JAXA Meant to Clean up Space Junk, but There was a Mission Glitch

The H-II Transfer Vehicle (HTV) or Kounotori “White Stork” | Iss.JAXA.jp

JAXA, Japan Aerospace Exploration Agency, has taken it upon itself to rid the Earth of the millions of tons of space debris in orbit. Alas, the experimental demonstration failed and their space “garbage collector” couldn’t even make it past deployment.

#JAXA mission to clean up space debris has failed in its infancy.Click To Tweet

JAXA Space Cleaning Mission Turns Into a Fiasco

The cargo ship Kounotori 6, which JAXA had sent to the International Space Station for a supply operation, was carrying an aluminum and stainless steel tether 700 meters in length. Thanks to electromagnetism, the tether was supposed to make the garbage return to the Earth’s atmosphere where they would burn up.

At least, that was the plan. Yesterday, because of an unknown technical glitch, the tether didn’t get released, and the Kounotori Integrated Tether Experiments (KITE) ended in failure. Technicians had a one-week window to fix the problem, yet to no avail. Kounotori 6 had to return to Earth on Monday morning before the mission was completed.

JAXA has been followed by a string of bad luck, as the tether mishap is the third of its kind in a short period. Last year, the agency abandoned the satellite ASTRO-H, launched to search for X-rays emitted by black holes, after suddenly losing contact with it. Then, just weeks ago, it had to abort a mission to launch an experimental mini-rocket that should have put a satellite into orbit.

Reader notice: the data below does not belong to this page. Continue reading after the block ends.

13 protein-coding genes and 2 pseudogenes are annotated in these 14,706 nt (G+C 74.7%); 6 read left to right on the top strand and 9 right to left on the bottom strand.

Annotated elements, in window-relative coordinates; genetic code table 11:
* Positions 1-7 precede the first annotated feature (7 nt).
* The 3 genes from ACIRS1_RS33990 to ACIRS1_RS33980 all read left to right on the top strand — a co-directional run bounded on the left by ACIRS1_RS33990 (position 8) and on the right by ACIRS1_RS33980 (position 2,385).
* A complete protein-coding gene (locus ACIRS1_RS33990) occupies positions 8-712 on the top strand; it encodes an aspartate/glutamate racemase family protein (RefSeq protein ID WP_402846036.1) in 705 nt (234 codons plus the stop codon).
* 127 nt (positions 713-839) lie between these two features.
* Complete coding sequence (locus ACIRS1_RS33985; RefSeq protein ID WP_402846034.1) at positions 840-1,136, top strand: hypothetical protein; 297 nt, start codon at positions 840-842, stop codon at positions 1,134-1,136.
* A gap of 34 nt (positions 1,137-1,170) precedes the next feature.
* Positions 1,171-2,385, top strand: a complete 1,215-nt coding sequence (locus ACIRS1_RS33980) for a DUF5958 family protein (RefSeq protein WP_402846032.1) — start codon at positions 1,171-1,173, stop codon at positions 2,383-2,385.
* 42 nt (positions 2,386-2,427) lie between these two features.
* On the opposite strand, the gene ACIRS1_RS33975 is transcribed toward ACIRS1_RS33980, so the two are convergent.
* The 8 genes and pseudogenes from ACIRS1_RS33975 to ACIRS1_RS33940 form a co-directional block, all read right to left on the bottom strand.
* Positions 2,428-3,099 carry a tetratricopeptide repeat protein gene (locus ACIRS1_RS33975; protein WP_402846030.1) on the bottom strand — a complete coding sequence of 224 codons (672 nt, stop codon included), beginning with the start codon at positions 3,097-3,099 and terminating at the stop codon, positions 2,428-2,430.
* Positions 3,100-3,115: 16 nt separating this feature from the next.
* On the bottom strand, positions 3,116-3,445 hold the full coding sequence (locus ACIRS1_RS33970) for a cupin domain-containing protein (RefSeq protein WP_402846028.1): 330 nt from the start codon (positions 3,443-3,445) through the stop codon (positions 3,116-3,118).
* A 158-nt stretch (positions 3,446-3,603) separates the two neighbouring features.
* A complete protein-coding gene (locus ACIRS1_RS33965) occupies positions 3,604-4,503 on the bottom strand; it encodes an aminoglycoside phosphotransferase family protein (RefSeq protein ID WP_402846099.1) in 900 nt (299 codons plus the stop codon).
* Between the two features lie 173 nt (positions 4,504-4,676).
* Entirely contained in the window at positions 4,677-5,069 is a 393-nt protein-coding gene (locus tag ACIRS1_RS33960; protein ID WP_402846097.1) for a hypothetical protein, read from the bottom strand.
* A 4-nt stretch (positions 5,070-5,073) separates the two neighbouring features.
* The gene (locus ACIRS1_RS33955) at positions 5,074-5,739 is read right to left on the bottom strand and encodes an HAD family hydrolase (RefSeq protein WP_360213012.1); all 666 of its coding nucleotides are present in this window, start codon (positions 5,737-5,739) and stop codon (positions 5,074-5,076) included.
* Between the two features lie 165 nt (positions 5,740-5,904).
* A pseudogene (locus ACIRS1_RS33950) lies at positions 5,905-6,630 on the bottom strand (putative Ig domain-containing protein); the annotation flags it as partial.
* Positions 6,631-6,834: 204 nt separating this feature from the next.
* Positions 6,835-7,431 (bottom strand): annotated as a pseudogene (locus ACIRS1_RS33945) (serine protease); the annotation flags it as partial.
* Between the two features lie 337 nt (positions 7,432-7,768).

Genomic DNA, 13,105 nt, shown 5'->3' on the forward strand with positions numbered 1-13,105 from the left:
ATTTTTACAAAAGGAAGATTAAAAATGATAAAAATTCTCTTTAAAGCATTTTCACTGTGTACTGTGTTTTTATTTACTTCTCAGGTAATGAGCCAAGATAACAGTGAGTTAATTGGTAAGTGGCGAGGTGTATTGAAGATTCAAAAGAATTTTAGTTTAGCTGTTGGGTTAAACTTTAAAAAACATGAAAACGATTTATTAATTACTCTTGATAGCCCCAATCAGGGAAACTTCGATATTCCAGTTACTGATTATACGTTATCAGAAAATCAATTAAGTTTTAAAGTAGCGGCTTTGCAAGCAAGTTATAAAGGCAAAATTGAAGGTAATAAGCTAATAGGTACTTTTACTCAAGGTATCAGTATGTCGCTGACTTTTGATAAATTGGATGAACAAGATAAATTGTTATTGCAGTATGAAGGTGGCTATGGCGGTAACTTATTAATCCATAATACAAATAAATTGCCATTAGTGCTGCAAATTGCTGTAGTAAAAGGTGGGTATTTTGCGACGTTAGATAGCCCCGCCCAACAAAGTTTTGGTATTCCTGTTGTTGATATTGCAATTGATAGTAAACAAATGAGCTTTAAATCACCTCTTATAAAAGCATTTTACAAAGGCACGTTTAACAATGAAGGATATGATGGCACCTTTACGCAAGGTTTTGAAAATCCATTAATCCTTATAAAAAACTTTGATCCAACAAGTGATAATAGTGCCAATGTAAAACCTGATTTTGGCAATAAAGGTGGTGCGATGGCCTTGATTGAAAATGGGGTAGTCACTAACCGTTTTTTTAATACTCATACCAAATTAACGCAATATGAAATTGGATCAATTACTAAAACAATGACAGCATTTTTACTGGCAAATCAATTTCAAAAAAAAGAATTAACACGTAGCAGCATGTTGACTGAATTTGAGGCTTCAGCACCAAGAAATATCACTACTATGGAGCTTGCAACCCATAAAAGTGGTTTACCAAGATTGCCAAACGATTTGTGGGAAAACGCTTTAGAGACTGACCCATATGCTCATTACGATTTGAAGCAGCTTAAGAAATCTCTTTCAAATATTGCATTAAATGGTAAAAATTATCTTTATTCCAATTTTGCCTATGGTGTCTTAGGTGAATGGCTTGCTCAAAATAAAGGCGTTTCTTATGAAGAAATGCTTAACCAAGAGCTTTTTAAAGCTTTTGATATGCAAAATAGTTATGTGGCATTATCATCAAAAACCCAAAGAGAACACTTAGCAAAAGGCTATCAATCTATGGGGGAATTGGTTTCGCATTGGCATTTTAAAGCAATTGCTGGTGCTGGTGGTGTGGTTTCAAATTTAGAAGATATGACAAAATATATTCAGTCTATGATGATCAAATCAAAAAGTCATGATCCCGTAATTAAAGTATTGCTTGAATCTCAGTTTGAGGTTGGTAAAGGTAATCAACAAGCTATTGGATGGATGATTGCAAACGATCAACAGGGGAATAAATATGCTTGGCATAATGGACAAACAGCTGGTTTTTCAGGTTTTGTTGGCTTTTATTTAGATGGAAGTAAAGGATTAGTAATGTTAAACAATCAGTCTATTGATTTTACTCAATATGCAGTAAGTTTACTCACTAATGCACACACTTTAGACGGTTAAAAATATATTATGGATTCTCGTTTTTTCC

Millions of Tons of Space Junk Polluting Earth Orbit

Since Sputnik in 1957, thousands of satellites have been launched into Earth’s orbit.

In fact, so many satellites have been launched that, according to NASA 2013 estimates, more than 500,000 pieces of debris are floating around Earth. Estimates go as high as 100 million pieces of debris, taking into consideration the fact that these devices are regularly generating debris themselves. This occurs due to age and decay, or when two devices crash into each other.

Crashes have occurred before. In 2009, an unprecedented collision occurred between a satellite owned by the American company Iridium and a Russian out-of-service satellite. The Cosmos 2251, weighing 900 kg, and the Iridium 33, weighing about 560 kg, collided leaving behind a huge cloud of debris.

In orbit, debris can mangle satellites like the ISS. Moving at 17,500 mph, even the smallest piece can cause major damage and destroy a satellite or a spacecraft completely. Thanks to advances in space material durability, the debris has spread over a massive area.

JAXA was planning on carrying further experiments, but this failure casts a shadow over the future of the project. Meanwhile, the danger of space junk remains more relevant than ever, even compromising future space missions.

banner ad to seo services page